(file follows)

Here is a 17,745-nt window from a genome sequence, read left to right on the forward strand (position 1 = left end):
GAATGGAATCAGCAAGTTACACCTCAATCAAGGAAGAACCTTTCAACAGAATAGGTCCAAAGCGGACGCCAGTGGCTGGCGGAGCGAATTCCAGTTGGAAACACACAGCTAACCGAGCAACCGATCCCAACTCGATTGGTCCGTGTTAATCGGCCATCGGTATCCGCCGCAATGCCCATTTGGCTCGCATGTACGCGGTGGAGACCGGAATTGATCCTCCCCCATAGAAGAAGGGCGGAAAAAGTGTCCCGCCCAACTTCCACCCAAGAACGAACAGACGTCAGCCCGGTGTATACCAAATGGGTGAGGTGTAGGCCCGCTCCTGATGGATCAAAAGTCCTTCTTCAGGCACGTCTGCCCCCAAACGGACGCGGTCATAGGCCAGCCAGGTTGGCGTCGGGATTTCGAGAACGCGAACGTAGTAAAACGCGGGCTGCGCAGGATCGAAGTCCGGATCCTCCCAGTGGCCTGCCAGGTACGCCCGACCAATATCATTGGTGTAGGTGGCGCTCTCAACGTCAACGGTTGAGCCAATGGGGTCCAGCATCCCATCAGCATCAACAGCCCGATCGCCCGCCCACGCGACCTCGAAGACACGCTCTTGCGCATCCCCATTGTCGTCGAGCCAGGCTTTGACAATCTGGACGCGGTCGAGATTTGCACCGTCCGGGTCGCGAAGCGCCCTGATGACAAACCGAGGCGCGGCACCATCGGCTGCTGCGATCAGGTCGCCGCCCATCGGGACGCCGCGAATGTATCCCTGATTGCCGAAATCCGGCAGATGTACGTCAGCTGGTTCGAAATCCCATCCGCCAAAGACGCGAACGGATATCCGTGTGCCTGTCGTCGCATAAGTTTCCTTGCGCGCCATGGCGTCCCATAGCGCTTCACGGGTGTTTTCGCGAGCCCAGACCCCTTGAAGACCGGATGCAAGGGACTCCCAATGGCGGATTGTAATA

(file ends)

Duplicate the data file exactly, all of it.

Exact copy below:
Here is a 17,745-nt window from a genome sequence, read left to right on the forward strand (position 1 = left end):
GAATGGAATCAGCAAGTTACACCTCAATCAAGGAAGAACCTTTCAACAGAATAGGTCCAAAGCGGACGCCAGTGGCTGGCGGAGCGAATTCCAGTTGGAAACACACAGCTAACCGAGCAACCGATCCCAACTCGATTGGTCCGTGTTAATCGGCCATCGGTATCCGCCGCAATGCCCATTTGGCTCGCATGTACGCGGTGGAGACCGGAATTGATCCTCCCCCATAGAAGAAGGGCGGAAAAAGTGTCCCGCCCAACTTCCACCCAAGAACGAACAGACGTCAGCCCGGTGTATACCAAATGGGTGAGGTGTAGGCCCGCTCCTGATGGATCAAAAGTCCTTCTTCAGGCACGTCTGCCCCCAAACGGACGCGGTCATAGGCCAGCCAGGTTGGCGTCGGGATTTCGAGAACGCGAACGTAGTAAAACGCGGGCTGCGCAGGATCGAAGTCCGGATCCTCCCAGTGGCCTGCCAGGTACGCCCGACCAATATCATTGGTGTAGGTGGCGCTCTCAACGTCAACGGTTGAGCCAATGGGGTCCAGCATCCCATCAGCATCAACAGCCCGATCGCCCGCCCACGCGACCTCGAAGACACGCTCTTGCGCATCCCCATTGTCGTCGAGCCAGGCTTTGACAATCTGGACGCGGTCGAGATTTGCACCGTCCGGGTCGCGAAGCGCCCTGATGACAAACCGAGGCGCGGCACCATCGGCTGCTGCGATCAGGTCGCCGCCCATCGGGACGCCGCGAATGTATCCCTGATTGCCGAAATCCGGCAGATGTACGTCAGCTGGTTCGAAATCCCATCCGCCAAAGACGCGAACGGATATCCGTGTGCCTGTCGTCGCATAAGTTTCCTTGCGCGCCATGGCGTCCCATAGCGCTTCACGGGTGTTTTCGCGAGCCCAGACCCCTTGAAGACCGGATGCAAGGGACTCCCAATGGCGGATTGTAATA